A judge ordered Wynn Resorts Ltd. (WYNN) was to produce two more pages of documents for Kazuo Okada, the casino operator’s director whose 20 percent stake in the company Wynn forcibly redeemed alleging he was “unsuitable.”
Nevada state court Judge Elizabeth Gonzalez at a hearing yesterday in Las Vegas said Okada should get the additional pages regarding a University of Macau donation. The judge rejected a request to order Wynn to produce additional papers from before the company went public or documents regarding an amended stockholder agreement that resulted from Chief Executive Officer Steve Wynn’s divorce.
Okada sought a court order that, as a director, he is entitled to inspect Wynn’s books and records regarding its HK$1 billion ($129 million) pledge last year to the University of Macau. At a Feb. 9 hearing, Gonzalez said she would order Wynn to produce the documents if she found that Okada’s request was “reasonable” and that Wynn had refused to provide them.
Okada, a billionaire, held the largest single stake in Wynn through his Tokyo-based Universal Entertainment Corp. (6425) He brought the case in January, claiming the company hadn’t provided information he requested about the University of Macau pledge, or about the use of $120 million he invested in 2002 and the amended stockholders agreement.
“To ask Wynn officials to go through warehouses for every record from 2000 to 2002 was unreasonable,” Kirk Lenhard, a lawyer for Wynn, said at yesterday’s hearing. Wynn said in a court filing March 7 that it has already provided Okada with more than 900 pages of the requested documents.
Charles Sipkins, a spokesman for Wynn, declined to comment on the judge’s decision after the hearing.
“The court admits that Okada has the right to see documents as a director,” said Nobuyuki Horiuchi, spokesman for Universal Entertainment, when reached by phone today. “Universal Entertainment continues its own investigation and asks Wynn to disclose more detailed documents.”
The stock redemption and Wynn’s announcement March 7 that it will seek to remove Okada as a director escalated a clash between Steve Wynn, the company’s founder, and Okada, who helped bankroll Wynn Resorts starting 12 years ago.
Wynn’s lawyers said in a court filing March 7 that the company has produced all non-privileged documents that could “reasonably relate” to Okada’s responsibilities as a director. Were the judge to issue an order for Wynn to produce more documents, the lawyers asked that she delay the order for 60 days because Okada may no longer be a director then.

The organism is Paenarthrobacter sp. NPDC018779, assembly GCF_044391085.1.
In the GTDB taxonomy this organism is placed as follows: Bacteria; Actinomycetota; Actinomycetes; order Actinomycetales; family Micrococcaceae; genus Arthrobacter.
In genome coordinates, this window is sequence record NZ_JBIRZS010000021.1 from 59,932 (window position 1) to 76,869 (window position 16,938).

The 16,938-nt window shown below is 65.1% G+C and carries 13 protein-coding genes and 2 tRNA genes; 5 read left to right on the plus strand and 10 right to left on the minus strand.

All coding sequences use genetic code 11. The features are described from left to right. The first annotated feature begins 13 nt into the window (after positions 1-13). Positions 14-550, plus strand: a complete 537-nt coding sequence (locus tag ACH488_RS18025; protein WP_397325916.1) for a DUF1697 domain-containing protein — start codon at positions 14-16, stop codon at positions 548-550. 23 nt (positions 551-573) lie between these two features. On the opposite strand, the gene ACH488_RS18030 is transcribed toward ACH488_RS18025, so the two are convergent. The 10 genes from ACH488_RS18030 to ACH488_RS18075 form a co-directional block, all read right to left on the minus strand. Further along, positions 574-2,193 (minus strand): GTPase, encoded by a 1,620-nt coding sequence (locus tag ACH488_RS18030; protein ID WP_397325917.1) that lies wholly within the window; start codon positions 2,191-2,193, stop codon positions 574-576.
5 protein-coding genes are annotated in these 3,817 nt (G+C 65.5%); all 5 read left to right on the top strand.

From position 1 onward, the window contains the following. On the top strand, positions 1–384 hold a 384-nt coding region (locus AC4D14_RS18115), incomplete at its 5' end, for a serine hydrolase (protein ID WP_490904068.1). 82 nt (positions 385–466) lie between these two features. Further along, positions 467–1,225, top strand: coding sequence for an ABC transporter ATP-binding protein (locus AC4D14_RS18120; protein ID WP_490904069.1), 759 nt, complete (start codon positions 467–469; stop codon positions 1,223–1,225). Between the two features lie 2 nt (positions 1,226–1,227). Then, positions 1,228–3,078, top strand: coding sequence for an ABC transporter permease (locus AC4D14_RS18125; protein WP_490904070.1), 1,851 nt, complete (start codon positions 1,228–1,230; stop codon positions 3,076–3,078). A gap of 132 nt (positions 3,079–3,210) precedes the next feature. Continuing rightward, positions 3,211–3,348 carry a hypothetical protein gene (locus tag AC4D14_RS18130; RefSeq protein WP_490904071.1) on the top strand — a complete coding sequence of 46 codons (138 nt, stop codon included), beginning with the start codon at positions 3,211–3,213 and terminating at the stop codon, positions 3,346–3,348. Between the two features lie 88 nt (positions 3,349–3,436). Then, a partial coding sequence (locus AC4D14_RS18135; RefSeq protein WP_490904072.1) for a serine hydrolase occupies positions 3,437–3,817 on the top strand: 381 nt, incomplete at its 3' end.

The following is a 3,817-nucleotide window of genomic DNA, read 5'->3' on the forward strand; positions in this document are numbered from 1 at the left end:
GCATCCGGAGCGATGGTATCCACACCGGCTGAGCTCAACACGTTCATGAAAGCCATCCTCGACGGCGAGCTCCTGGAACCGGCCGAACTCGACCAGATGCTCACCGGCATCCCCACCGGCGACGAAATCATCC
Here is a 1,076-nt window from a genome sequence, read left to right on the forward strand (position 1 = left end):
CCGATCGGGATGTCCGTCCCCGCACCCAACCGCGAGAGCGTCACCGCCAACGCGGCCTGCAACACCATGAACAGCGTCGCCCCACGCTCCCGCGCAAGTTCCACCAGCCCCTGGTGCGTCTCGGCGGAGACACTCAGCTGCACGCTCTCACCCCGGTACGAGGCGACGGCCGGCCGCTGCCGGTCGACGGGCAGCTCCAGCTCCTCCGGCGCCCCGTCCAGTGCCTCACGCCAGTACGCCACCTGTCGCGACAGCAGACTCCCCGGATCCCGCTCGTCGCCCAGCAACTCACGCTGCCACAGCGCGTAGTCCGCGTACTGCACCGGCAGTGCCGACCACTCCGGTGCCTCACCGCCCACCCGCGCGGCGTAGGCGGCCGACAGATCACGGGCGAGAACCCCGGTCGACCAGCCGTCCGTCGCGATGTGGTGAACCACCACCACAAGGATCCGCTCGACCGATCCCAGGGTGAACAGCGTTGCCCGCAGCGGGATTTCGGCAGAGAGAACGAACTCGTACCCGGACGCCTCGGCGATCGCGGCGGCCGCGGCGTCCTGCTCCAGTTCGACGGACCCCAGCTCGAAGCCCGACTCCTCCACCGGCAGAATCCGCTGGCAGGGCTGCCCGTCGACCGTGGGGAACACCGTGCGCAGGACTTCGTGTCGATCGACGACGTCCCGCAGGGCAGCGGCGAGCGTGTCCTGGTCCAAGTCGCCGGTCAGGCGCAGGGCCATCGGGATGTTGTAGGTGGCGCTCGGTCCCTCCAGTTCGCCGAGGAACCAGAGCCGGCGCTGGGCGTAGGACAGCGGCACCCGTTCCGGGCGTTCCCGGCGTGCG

Wynn called March 7 for a special shareholders meeting to vote on ejecting Okada as a director following a Feb. 18 decision by the board that Okada and certain affiliates are “unsuitable persons,” according to a company statement.
The shareholder vote is set to take place in late April or early May, Wynn said in a court filing.
Gidon Caine, a lawyer for Okada, said at yesterday’s hearing that “important” documents from Wynn’s donation to the University of Macau were still missing from the ones Wynn had turned over, including ledgers of money spent on meals and lodging for university officials.
Caine said he wanted those documents to make sure Wynn hadn’t violated corruption laws.
The company last month redeemed Okada’s 24 million shares for $1.9 billion. An investigation found that Okada appeared to have paid $110,000 to gaming regulators in the Philippines in violation of U.S. anti-corruption laws, Wynn said.
Macau’s gambling regulator said March 7 that it has started probing Wynn’s allegations about Okada. The Chinese city’s Gaming Inspection and Coordination Bureau didn’t disclose details of the investigation.
In a separate lawsuit filed Feb. 19, Wynn alleged that Okada is developing two casinos and three hotels in Manila and that he seeks to lure “high-limit, VIP gamblers” from China in direct competition with Wynn’s casino in Macau. Construction on the Manila Bay casino resort started Jan. 26, Wynn said in its complaint.
Okada’s interest in seeking access to Wynn’s books and records was an attempt to divert attention away from his own misconduct in the Philippines, Wynn said in the complaint.
Universal Entertainment said in a statement March 7, in response to the planned shareholder vote to remove Okada, that Steve Wynn and Wynn’s board of directors were subverting the corporate governance process “to carry out the predetermined judgment of Mr. Wynn.”
“In attempting to unjustly remove Mr. Okada, Mr. Wynn is exerting his control over the board to silence any dissent and to divert attention from the questions surrounding the company’s use of stockholder money,” Universal Entertainment said. “Mr. Okada is committed to protecting his interests and intends to take the appropriate actions to do so.”
Okada said in his Jan. 11 court petition for a ruling to inspect Wynn’s books and records that he had objected to the May 2011 pledge to the University of Macau Development Foundation. The pledge appeared to be unprecedented in the university’s history and there had been no discussion about whether the gift was an appropriate use of corporate funds, according to the petition.
Wynn said Feb. 13 that the U.S. Securities and Exchange Commission, following Okada’s lawsuit, asked the company to preserve information related to the University of Macau donation “in connection with an informal inquiry.”
The case is Okada v. Wynn Resorts, A-12-654522, Clark County, Nevada, District Court (Las Vegas).
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